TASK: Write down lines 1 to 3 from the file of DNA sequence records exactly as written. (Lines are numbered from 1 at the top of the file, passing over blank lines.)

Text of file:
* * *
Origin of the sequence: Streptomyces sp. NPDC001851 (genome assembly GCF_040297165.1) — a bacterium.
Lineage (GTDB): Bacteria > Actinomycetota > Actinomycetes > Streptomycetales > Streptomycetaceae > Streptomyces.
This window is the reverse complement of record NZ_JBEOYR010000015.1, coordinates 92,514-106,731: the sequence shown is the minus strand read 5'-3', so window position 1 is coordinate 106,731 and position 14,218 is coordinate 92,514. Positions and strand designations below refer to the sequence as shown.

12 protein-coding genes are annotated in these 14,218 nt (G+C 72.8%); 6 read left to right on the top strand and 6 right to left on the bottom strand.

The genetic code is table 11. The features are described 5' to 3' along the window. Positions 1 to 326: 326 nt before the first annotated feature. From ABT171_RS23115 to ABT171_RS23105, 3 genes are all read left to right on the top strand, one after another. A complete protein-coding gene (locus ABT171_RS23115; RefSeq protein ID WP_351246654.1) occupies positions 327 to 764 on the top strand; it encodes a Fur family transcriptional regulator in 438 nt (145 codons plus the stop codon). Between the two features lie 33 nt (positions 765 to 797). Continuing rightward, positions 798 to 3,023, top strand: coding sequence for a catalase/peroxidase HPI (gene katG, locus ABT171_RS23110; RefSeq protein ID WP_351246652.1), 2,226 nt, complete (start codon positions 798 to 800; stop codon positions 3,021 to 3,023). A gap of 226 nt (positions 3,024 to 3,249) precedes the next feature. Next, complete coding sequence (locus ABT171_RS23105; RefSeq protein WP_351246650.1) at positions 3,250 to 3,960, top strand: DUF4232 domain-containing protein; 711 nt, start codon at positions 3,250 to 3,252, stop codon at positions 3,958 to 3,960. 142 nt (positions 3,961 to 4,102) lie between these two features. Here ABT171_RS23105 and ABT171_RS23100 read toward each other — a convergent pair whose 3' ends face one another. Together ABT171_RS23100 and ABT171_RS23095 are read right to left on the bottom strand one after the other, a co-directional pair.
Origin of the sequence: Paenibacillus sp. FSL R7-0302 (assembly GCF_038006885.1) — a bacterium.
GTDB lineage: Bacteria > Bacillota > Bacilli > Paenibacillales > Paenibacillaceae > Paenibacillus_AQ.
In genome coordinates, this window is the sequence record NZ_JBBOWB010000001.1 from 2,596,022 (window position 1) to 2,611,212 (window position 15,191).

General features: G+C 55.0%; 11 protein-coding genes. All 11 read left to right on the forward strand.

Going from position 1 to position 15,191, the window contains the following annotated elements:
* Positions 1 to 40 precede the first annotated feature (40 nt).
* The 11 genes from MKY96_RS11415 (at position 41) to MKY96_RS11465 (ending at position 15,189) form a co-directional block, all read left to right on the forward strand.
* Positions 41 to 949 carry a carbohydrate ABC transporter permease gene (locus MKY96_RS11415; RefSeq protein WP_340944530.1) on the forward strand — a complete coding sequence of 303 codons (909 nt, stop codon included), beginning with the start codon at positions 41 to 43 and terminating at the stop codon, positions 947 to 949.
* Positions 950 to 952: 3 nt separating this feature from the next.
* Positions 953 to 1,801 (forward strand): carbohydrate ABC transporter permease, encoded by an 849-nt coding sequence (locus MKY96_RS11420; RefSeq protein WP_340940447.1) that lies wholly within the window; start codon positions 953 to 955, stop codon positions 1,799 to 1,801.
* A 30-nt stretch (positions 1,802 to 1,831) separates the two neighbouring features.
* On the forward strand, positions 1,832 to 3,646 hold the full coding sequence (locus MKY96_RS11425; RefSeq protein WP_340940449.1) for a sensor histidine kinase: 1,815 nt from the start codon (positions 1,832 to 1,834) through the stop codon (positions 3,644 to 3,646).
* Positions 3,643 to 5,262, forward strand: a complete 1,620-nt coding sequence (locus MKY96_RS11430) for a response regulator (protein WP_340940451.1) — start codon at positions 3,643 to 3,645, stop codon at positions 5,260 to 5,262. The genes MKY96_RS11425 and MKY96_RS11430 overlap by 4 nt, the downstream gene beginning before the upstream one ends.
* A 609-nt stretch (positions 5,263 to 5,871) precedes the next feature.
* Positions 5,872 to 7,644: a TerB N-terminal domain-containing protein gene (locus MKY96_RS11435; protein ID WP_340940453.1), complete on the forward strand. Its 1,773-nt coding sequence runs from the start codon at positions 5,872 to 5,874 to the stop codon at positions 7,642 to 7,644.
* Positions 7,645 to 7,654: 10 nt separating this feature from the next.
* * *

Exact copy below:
Origin of the sequence: Streptomyces sp. NPDC001851 (genome assembly GCF_040297165.1) — a bacterium.
Lineage (GTDB): Bacteria > Actinomycetota > Actinomycetes > Streptomycetales > Streptomycetaceae > Streptomyces.
This window is the reverse complement of record NZ_JBEOYR010000015.1, coordinates 92,514-106,731: the sequence shown is the minus strand read 5'-3', so window position 1 is coordinate 106,731 and position 14,218 is coordinate 92,514. Positions and strand designations below refer to the sequence as shown.